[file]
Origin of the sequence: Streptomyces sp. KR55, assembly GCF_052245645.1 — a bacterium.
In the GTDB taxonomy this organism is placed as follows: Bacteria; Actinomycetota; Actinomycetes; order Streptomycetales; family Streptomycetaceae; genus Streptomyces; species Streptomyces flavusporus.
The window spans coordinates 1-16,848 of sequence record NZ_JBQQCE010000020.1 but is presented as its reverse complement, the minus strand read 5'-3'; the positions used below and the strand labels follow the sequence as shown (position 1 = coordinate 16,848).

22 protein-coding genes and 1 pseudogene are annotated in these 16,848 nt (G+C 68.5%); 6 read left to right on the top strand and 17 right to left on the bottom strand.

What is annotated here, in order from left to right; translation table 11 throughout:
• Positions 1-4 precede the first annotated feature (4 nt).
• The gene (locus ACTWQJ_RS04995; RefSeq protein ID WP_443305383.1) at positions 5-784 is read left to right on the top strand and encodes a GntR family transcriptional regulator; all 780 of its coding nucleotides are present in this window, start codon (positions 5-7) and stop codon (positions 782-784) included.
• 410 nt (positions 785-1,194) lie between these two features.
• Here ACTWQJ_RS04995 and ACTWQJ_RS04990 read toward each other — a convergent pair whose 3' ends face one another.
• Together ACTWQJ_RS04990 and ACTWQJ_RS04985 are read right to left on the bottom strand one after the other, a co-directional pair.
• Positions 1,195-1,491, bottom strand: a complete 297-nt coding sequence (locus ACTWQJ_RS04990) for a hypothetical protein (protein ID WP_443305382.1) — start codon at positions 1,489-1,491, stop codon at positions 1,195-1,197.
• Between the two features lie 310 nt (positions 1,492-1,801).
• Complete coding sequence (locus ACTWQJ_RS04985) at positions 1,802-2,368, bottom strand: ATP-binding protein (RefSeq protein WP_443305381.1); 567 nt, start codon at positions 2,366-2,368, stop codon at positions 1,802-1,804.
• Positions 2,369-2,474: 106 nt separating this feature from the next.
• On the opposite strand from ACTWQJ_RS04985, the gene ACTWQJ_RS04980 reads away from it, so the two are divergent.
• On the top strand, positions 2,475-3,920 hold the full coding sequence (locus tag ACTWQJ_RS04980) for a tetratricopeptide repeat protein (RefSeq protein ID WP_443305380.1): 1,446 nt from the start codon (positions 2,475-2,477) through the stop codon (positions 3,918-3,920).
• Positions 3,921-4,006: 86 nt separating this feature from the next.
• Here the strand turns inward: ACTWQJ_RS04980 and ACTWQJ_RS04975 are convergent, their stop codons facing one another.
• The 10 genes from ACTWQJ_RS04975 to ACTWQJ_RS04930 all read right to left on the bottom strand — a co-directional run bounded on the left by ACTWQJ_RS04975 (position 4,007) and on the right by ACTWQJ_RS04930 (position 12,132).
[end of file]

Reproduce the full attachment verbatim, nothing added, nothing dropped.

Origin of the sequence: Streptomyces sp. KR55, assembly GCF_052245645.1 — a bacterium.
In the GTDB taxonomy this organism is placed as follows: Bacteria; Actinomycetota; Actinomycetes; order Streptomycetales; family Streptomycetaceae; genus Streptomyces; species Streptomyces flavusporus.
The window spans coordinates 1-16,848 of sequence record NZ_JBQQCE010000020.1 but is presented as its reverse complement, the minus strand read 5'-3'; the positions used below and the strand labels follow the sequence as shown (position 1 = coordinate 16,848).

22 protein-coding genes and 1 pseudogene are annotated in these 16,848 nt (G+C 68.5%); 6 read left to right on the top strand and 17 right to left on the bottom strand.

What is annotated here, in order from left to right; translation table 11 throughout:
• Positions 1-4 precede the first annotated feature (4 nt).
• The gene (locus ACTWQJ_RS04995; RefSeq protein ID WP_443305383.1) at positions 5-784 is read left to right on the top strand and encodes a GntR family transcriptional regulator; all 780 of its coding nucleotides are present in this window, start codon (positions 5-7) and stop codon (positions 782-784) included.
• 410 nt (positions 785-1,194) lie between these two features.
• Here ACTWQJ_RS04995 and ACTWQJ_RS04990 read toward each other — a convergent pair whose 3' ends face one another.
• Together ACTWQJ_RS04990 and ACTWQJ_RS04985 are read right to left on the bottom strand one after the other, a co-directional pair.
• Positions 1,195-1,491, bottom strand: a complete 297-nt coding sequence (locus ACTWQJ_RS04990) for a hypothetical protein (protein ID WP_443305382.1) — start codon at positions 1,489-1,491, stop codon at positions 1,195-1,197.
• Between the two features lie 310 nt (positions 1,492-1,801).
• Complete coding sequence (locus ACTWQJ_RS04985) at positions 1,802-2,368, bottom strand: ATP-binding protein (RefSeq protein WP_443305381.1); 567 nt, start codon at positions 2,366-2,368, stop codon at positions 1,802-1,804.
• Positions 2,369-2,474: 106 nt separating this feature from the next.
• On the opposite strand from ACTWQJ_RS04985, the gene ACTWQJ_RS04980 reads away from it, so the two are divergent.
• On the top strand, positions 2,475-3,920 hold the full coding sequence (locus tag ACTWQJ_RS04980) for a tetratricopeptide repeat protein (RefSeq protein ID WP_443305380.1): 1,446 nt from the start codon (positions 2,475-2,477) through the stop codon (positions 3,918-3,920).
• Positions 3,921-4,006: 86 nt separating this feature from the next.
• Here the strand turns inward: ACTWQJ_RS04980 and ACTWQJ_RS04975 are convergent, their stop codons facing one another.
• The 10 genes from ACTWQJ_RS04975 to ACTWQJ_RS04930 all read right to left on the bottom strand — a co-directional run bounded on the left by ACTWQJ_RS04975 (position 4,007) and on the right by ACTWQJ_RS04930 (position 12,132).